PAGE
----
The Most Bizarre Employment News Stories of 2014

On the last day of the year, we thought it would be fun to look back throughout 2014 and reflect on the most interesting, bizarre employment new stories we’ve heard. While we have seen significant changes to the landscape in terms of the employment law, it has not halted a steady stream of odd lawsuits. So what’s in our Top 5?

5. Tyra Banks and America’s Next Top Model Sued for Cheating Real WinnerCycle 14 of “America’s Next Model” featured former contestants from previous cycles competing for a modeling contract prize. Oddly, before the finale was aired, Tyra Banks informed audiences that the finale had to be re-filmed after production wrapped since one of the final three contestants, Angelea Preston, had been disqualified.

Preston filed a lawsuit stating that she was the real winner of Cycle 14 and therefore should be entitled to the prize. She alleges that the reason she was disqualified held no merit and anything suspect was reported before the cycle’s filming began. Preston was allegedly terminated from the show for her previous experience as an escort. She is demanding $3 million.

4. “My Supervisor Pushed Me Down the Stairs”-Santa Fe County Clerk employee Jayla Ortiz loved her job as a recording clerk. However, when her supervisor learned she was gay, things changed. One day, in a heated argument at the top of a staircase, Ortiz alleges that her supervisor, Esther Artino, pushed her and sent her toppling down the stairs.

Ortiz was found at the bottom of the steps pooled in her own blood. She filed a discrimination lawsuit based on sexual orientation. Ortiz is also accusing negligence since Artino purportedly walked away from Ortiz at the bottom of the stairs and left her.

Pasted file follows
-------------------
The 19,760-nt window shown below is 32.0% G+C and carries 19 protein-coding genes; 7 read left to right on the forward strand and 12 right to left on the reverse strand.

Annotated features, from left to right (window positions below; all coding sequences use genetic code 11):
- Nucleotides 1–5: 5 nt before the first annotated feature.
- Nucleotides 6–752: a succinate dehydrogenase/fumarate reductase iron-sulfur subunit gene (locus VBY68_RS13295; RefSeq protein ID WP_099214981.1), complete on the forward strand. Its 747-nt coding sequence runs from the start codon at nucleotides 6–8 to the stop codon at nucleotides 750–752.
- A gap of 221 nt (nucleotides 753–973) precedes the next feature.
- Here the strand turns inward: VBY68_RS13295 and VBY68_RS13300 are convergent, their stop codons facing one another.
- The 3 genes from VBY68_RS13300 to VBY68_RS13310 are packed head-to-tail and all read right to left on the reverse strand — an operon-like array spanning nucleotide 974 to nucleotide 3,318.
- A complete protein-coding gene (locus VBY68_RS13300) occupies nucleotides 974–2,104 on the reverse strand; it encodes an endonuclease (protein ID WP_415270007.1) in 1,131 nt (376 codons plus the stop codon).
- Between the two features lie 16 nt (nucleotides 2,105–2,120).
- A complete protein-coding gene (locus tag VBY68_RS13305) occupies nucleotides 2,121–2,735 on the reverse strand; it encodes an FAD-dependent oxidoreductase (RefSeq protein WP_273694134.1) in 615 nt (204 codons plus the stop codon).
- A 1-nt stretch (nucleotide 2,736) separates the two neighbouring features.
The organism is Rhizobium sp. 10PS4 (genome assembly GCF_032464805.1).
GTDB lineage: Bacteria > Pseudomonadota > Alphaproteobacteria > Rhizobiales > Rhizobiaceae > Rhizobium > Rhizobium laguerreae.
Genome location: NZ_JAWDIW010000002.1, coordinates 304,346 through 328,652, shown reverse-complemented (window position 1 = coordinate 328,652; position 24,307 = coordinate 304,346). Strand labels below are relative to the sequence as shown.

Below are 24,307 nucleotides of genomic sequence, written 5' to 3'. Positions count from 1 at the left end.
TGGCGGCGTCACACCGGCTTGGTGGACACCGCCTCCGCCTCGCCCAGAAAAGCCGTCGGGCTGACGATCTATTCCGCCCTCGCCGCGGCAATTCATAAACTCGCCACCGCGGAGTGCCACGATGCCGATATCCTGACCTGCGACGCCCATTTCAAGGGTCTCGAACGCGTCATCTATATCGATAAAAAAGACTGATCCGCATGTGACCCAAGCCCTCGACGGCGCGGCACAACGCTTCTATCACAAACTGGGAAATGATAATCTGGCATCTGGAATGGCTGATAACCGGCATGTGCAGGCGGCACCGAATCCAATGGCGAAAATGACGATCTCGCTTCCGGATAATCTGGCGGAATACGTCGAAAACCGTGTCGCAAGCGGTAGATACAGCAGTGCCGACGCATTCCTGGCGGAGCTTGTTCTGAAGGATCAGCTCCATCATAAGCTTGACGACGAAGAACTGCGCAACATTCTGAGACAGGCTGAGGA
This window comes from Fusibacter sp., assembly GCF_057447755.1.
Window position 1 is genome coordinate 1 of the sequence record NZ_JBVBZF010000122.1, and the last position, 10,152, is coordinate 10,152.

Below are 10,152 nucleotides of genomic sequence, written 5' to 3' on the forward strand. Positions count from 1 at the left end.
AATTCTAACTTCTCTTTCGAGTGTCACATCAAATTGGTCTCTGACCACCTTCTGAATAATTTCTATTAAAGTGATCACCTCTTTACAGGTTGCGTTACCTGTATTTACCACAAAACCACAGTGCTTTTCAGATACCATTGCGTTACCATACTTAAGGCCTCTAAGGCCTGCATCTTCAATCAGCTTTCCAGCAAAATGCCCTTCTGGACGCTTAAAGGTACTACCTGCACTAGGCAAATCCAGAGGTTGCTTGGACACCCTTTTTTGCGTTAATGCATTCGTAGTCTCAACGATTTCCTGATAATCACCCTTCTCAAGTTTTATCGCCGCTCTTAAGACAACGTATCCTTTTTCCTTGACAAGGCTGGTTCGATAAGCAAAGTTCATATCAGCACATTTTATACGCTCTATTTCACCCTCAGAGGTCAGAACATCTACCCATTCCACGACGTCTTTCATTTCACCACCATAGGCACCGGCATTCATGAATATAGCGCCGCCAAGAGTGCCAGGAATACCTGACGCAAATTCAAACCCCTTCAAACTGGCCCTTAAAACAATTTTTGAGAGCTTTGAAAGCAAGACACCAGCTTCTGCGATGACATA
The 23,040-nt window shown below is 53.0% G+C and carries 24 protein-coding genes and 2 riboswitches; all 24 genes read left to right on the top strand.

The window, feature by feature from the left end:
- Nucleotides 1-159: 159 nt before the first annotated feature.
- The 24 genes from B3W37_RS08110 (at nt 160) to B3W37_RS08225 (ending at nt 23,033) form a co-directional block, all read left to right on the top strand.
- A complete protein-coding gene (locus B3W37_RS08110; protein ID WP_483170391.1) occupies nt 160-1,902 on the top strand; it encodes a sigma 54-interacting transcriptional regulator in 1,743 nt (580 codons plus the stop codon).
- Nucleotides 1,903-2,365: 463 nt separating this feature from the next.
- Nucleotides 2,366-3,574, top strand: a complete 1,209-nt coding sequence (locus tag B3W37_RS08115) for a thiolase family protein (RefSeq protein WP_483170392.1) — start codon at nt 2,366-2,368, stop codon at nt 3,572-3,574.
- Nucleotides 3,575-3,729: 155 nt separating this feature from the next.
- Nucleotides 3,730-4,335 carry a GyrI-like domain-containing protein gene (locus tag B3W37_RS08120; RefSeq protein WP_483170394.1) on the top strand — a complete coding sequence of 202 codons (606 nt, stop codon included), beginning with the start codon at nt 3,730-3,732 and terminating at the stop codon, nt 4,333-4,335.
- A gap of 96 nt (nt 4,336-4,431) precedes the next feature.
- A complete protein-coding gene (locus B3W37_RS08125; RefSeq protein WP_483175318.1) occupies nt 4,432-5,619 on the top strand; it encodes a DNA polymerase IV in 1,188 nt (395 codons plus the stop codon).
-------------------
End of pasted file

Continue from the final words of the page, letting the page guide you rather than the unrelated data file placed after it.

We often hear about altercations in the workplace, but rarely as violent as this one.

3. How Did the NFL Get Away with Paying Their Cheerleaders Pennies?-An Oakland Raiders cheerleader was the face that launched multiple lawsuits. Lacy, a former Raiderette, sued on the behalf of cheerleaders similarly situated with the team, for minimum wage violations. The cheerleaders were being paid per game, never paid for endless hours of practices, and fined for various appearance infractions, like having the wrong color hair and wearing the wrong uniform.

One would think in such a high profile industry such as professional athletics, this practice would be caught before now. Evidently not.

Lacy’s lawsuit inspired similar suits across the country. Cheerleaders from the Jets, Bengals, and Bills followed suit.

2. Taking No Shave November Too Seriously– A female storeroom employee filed a sexual harassment lawsuit against the company for failing to prevent a manager from constantly and pervasively harassing her. It started off as a traditional case of sexual harassment; the manager would attempt to put his arm around the female subordinate or even try to kiss her.

After she rebuffed him several times, the manager ultimately locked them together into his office and forced a pair of tweezers in her hand. He then demanded her to pluck an ingrown hair from his chin. After that, he tried to kiss her.

The employee was eventually terminated for performance. If it wasn’t for the chin hair, this might be a fairly standard case, but that fact makes it pretty bizarre.

1. The Obvious Answer to a Dispute at Work is…Poison?!– The most bizarre story of 2014 had to be the alleged poisoning of a medical worker after a workplace fight.

A medical assistant was hired by a medical staffing company at an office where said assistant and a permanent employee were not getting along. One day their disagreements escalated to a verbal altercation. After the altercation, the medical assistant poisoned her co-worker’s water bottle with carbolic acid. The permanent employee sustained burns on her tongue and mouth.

The permanent employee sued both the medical assistant and the staffing agency, claiming that the agency had neglected its duties of training the latter in better conflict resolution than poison. The court found the agency not liable because the medical assistant’s actions were not within a reasonable scope of the employment. The individual medical assistant, though, can be personally liable.

Those are just five stories that proved news worthy in 2014. We all eagerly await what 2015 has in store!